OPEC officials are meet this morning at their Vienna HQ to decide whether to back a proposal to raise the collective production target of the group and allied producers by 1 million b/d. Iran may (or may not) vote against this, meaning the deal wouldn’t have unanimous backing; this is concerning as Iran has veto power and a negative vote could effectively split the oil cartel.
An official increase of +1 million b/d may translate to roughly +600kb/d in actual barrels because several producers are already maxed out, Bloomberg reports citing a delegate familiar with OPEC’s internal calculations. The proposal was the most popular of 4 scenarios discussed Thursday evening by a joint committee of OPEC and non- OPEC ministers, and laid out previously. As we also reported, Iran’s minister walked out of that meeting before it concluded, sending oil lower, and has said several times this week that OPEC shouldn’t boost production, especially after U.S. President Trump urged OPEC to do so.
Heading into Friday, Russia has been pushing for a large collective increase of 1.5mb/d; repealing much of the supply cuts that began 18 months ago. Saudi Arabia – pressured by Donald Trump – has cited consumer concern about a potential 2H supply shortfall as one rationale for seeking a supply increase. India, the world’s 3rd-largest oil consumer, echoed that sentiment Wednesday. On the other side, Iran and Venezuela, who’ve been most vocal against ending output cuts, are themselves suffering from falling oil exports as Iran copes with threat of U.S. sanctions and Venezuela’s economy collapses
So on Friday morning, as OPEC delegates sat down in a private session in Vienna to hammer out an agreement, sources had initially suggested that ‘building [a] consensus [would] be a big challenge’ and “not all OPEC members were likely to accept the Ministerial Committee’s proposal for an oil output increase of around 1mln BPD.”
Whilst source reports had also suggested that Iran were doubting a consensus could be reached a more collaborative tone was struck after last minute talks and negotiations, with Iran stating that the meeting with the Saudi Oil Minister was positive.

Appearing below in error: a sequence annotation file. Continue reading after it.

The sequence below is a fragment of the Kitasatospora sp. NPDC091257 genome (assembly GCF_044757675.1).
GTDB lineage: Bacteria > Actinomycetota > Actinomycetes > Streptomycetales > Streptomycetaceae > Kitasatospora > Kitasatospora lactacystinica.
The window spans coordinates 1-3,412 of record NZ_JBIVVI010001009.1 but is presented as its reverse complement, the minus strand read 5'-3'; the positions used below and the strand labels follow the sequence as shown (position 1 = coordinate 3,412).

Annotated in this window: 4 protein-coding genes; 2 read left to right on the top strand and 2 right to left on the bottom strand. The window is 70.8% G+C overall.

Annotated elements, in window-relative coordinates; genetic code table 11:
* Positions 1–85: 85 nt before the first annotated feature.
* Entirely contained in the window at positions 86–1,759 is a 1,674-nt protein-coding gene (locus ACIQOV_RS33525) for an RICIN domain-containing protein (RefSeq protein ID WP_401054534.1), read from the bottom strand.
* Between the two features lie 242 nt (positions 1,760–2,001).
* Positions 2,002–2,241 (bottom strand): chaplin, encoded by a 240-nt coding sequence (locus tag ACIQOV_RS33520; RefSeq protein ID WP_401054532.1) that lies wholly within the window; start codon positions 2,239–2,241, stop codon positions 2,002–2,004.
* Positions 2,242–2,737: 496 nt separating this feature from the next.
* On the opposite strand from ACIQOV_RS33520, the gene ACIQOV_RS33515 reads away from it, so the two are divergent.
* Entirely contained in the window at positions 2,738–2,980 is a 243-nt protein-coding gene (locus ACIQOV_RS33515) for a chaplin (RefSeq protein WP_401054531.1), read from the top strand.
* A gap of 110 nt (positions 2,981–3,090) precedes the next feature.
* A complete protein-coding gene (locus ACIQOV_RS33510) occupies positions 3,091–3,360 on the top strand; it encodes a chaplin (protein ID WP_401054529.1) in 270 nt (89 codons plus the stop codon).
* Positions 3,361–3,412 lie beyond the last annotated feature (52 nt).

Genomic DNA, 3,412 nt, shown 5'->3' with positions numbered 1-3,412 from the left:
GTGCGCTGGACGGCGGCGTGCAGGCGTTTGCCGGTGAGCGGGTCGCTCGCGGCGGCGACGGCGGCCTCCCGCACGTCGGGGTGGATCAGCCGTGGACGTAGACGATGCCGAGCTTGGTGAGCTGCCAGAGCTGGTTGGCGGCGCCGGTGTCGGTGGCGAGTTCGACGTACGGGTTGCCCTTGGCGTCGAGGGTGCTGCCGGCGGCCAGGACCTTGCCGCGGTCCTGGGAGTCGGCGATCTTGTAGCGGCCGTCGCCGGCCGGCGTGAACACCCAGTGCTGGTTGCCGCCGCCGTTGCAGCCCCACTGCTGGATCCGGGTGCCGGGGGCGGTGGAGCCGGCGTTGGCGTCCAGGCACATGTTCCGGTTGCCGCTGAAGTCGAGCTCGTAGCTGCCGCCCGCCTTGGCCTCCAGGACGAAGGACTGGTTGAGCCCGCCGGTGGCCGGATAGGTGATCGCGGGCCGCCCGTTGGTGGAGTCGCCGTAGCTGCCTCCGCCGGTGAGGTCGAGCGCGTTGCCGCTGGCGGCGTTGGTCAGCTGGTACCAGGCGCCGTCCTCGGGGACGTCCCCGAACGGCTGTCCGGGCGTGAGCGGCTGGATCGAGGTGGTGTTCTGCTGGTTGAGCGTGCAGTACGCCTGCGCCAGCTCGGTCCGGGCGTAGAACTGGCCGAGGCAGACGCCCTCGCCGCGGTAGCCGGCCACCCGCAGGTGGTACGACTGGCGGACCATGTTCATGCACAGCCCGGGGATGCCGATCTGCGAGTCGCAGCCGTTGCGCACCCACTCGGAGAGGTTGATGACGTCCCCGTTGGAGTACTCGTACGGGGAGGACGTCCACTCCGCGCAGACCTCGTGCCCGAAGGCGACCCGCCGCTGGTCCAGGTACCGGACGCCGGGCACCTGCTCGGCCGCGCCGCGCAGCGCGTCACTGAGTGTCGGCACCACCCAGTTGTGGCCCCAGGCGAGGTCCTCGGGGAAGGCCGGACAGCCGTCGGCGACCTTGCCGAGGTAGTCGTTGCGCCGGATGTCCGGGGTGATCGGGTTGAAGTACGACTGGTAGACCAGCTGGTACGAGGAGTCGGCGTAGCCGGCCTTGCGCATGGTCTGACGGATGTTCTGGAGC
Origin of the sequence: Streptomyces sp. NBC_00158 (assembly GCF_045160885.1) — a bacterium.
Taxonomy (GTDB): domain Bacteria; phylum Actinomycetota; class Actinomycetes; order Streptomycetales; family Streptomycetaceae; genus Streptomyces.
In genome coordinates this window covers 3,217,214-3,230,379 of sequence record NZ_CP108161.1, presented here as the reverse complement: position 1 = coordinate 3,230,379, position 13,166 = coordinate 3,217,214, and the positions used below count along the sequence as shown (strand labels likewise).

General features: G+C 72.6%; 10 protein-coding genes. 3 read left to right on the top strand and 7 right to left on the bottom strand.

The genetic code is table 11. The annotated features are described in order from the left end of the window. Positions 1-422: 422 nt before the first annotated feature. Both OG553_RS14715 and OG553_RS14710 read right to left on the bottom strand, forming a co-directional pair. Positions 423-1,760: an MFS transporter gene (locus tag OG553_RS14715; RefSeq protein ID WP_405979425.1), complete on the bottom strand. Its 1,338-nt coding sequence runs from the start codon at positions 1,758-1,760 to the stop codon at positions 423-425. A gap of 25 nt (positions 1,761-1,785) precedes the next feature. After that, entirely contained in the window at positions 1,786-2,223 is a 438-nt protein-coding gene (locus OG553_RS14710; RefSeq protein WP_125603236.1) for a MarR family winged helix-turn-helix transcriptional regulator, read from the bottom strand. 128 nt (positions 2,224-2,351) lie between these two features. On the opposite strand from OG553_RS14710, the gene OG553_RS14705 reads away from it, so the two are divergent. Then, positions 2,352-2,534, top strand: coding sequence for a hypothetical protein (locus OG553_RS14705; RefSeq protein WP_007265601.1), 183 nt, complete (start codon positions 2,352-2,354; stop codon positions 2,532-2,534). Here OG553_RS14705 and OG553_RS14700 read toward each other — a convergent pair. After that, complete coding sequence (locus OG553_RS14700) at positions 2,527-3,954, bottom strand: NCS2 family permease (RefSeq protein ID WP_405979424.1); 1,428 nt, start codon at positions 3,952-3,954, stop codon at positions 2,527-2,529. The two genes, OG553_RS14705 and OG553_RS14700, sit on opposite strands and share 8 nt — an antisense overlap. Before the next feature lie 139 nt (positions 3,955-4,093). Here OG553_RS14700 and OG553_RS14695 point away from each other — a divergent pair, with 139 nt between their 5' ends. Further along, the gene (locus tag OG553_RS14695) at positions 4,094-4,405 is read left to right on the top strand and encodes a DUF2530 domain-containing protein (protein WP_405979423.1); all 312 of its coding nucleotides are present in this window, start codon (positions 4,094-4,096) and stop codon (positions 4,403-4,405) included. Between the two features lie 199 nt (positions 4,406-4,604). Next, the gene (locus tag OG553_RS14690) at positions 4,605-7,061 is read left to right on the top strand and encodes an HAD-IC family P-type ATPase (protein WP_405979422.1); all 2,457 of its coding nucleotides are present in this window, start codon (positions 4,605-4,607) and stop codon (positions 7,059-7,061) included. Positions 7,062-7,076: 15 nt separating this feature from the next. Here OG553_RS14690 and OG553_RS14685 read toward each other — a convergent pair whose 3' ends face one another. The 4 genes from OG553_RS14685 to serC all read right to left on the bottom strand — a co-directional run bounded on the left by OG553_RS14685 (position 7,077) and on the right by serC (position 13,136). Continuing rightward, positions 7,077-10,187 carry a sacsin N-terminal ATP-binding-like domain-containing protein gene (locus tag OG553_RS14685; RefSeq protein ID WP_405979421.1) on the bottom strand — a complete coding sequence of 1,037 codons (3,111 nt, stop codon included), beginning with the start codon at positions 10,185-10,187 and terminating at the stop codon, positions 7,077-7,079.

Following this meeting, multiple oil ministers confirmed that a compromise deal including a higher Iran quota may be part of the agreement and the 1mln BPD increase was an overestimation. The real effect is to be 700k BPD as according to the Nigerian Energy Minister.
As discussed last night, OPEC in theory needs the agreement of all members to clinch a deal, including Iran, but has in the past agreed production pacts without Iran.
“We are cooking something,” Iranian Oil Minister Bijan Zanganeh told reporters after meeting Saudi Energy Minister Khalid al-Falih before the OPEC talks. Iran, OPEC’s third-largest producer, has so far been the main barrier to a deal as it called on OPEC to reject pressure from U.S. President Donald Trump to pump more oil, with analysts noting that the deal is “in Iran’s hands now.”
According to Reuters, Iran had demanded that U.S. sanctions be mentioned in the group’s post-meeting communique, as Tehran has blamed U.S. measures for the recent rise in oil prices, although that appears unlikely and if Iran is unyielding on the point, it may make a deal impossible.
Oil is largely unchanged on the day, and is eagerly awaiting the news from the OPEC summit.
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